I layered it on pretty thick right here to cover up where the wood was chipped off to help build it back up to a flat surface.
Then after letting it dry to a chalky, (but not completely dry), I scraped it up a bit to make it chippy and reveal some of the wood again……

I decided this wasn’t quite the pink I was going for so I mixed up the  Field of Flowers paint and SaltWash.


Layered it on using my paint stick again….

Let it dry to a chalky, almost dry stage and began scraping again using my metal spatula/scraper.​​​

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Then I painted on the Valspar antiquing glaze….​

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After applying it, I went back with a damp paper towel wiped the majority of it off and then worked in the glaze with a dry paper towel. 

Then after a little sanding to bring out the layered colors and adding the chicken wire on the door she was finished!!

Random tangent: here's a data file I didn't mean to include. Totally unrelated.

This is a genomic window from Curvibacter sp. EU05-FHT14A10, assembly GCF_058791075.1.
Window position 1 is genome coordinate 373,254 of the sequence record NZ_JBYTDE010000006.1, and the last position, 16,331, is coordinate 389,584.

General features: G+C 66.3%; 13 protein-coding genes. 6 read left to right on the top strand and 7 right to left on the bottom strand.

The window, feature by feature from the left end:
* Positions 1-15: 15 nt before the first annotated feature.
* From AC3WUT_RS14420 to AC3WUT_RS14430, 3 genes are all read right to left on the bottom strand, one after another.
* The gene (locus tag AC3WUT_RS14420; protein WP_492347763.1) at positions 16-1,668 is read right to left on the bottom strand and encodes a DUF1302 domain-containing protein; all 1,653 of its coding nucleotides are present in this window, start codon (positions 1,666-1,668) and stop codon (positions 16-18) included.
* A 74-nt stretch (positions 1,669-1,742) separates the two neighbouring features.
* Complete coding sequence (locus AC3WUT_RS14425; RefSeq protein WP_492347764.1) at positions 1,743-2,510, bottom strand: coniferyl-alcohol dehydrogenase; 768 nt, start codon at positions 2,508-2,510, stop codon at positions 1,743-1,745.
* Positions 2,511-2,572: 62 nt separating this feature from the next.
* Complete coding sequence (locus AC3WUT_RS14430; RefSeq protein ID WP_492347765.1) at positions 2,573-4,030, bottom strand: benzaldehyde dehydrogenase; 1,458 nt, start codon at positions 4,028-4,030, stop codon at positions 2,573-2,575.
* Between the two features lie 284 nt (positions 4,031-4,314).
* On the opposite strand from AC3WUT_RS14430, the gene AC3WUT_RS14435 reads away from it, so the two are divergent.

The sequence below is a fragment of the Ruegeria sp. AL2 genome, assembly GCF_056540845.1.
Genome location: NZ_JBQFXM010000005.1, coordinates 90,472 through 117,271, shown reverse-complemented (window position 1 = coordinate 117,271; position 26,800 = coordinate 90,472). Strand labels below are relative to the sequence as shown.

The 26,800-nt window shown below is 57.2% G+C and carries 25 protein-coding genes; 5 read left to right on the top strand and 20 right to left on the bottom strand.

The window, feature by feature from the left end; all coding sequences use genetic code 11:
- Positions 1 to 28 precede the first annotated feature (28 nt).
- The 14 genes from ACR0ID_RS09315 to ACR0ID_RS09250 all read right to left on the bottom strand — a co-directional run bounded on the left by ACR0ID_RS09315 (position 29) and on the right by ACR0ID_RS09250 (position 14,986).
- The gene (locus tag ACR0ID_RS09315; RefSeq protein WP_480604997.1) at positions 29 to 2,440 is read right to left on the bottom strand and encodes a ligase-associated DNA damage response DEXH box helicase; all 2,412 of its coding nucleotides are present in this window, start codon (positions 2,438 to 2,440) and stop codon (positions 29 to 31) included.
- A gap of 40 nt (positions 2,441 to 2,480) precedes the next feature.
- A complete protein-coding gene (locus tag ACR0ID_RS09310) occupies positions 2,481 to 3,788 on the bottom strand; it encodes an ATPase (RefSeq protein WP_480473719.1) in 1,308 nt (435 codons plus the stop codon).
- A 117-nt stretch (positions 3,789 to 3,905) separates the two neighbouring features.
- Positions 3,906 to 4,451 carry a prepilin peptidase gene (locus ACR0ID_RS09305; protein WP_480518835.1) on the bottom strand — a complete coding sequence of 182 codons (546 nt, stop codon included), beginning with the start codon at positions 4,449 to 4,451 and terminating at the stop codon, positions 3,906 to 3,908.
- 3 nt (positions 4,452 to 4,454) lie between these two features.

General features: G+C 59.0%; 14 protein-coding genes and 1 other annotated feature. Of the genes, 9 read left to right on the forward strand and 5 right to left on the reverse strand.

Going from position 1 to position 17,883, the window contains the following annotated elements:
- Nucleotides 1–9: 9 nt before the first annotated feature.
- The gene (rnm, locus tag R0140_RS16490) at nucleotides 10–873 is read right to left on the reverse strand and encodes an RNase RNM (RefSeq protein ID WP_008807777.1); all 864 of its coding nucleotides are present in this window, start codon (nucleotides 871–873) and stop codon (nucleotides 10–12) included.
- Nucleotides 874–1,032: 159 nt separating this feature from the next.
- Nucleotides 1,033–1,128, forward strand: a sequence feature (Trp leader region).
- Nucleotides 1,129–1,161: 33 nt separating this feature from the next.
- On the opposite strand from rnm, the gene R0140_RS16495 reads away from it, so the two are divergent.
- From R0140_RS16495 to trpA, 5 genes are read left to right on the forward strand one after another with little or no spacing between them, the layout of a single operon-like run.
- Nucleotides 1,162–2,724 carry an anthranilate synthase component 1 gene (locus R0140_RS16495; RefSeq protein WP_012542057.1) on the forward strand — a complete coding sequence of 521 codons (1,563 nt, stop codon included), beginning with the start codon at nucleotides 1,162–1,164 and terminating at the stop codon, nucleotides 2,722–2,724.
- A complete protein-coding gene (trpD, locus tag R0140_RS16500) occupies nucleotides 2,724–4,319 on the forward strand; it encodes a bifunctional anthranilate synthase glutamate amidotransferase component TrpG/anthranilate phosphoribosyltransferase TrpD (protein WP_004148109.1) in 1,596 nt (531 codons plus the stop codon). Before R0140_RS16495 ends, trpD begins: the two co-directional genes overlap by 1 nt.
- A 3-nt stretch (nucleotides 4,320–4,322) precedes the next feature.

What do you think?!?!

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Faux Shiplap DIY for less than $80!

We all are in love with the hit home renovation series “Fixer Upper” on HGTV aren’t we? Joanna Gaines has made shiplap a must have. I’ve been dreaming about how to incorporate it into my home and finally came to a decision. I decided to create this look in my dining room to give a more casual feel to the space and a relaxed eating experience for our family. We haven’t used our dining room much because it just seemed so dark and uninviting. Instead we have eaten the majority of our meals at our breakfast bar.